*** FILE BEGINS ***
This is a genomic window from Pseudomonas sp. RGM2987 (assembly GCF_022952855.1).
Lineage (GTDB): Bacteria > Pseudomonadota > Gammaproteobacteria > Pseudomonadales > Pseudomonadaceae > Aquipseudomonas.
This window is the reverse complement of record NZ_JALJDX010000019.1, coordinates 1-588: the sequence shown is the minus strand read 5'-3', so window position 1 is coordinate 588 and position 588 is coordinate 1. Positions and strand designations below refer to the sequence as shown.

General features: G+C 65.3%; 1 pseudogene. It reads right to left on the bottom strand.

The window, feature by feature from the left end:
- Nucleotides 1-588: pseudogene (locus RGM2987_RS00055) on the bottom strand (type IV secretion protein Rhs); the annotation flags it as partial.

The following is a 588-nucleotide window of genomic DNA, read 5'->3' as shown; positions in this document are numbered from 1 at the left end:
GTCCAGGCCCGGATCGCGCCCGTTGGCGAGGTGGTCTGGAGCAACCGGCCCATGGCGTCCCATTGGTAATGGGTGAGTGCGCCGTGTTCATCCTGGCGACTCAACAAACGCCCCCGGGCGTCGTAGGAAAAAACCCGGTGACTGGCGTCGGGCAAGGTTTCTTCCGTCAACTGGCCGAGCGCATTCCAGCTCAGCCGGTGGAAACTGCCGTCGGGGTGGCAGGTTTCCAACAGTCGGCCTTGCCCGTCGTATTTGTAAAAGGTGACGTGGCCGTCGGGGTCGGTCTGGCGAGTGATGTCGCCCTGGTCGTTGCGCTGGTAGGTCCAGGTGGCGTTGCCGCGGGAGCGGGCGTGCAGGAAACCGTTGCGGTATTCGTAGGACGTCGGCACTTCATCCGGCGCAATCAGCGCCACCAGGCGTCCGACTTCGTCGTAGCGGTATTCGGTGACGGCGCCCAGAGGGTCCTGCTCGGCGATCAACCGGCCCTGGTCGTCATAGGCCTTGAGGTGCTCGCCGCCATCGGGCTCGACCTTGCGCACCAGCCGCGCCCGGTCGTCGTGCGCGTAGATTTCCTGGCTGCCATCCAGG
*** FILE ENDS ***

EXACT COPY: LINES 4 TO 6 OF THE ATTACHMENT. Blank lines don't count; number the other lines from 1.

General features: G+C 65.3%; 1 pseudogene. It reads right to left on the bottom strand.

The window, feature by feature from the left end:
- Nucleotides 1-588: pseudogene (locus RGM2987_RS00055) on the bottom strand (type IV secretion protein Rhs); the annotation flags it as partial.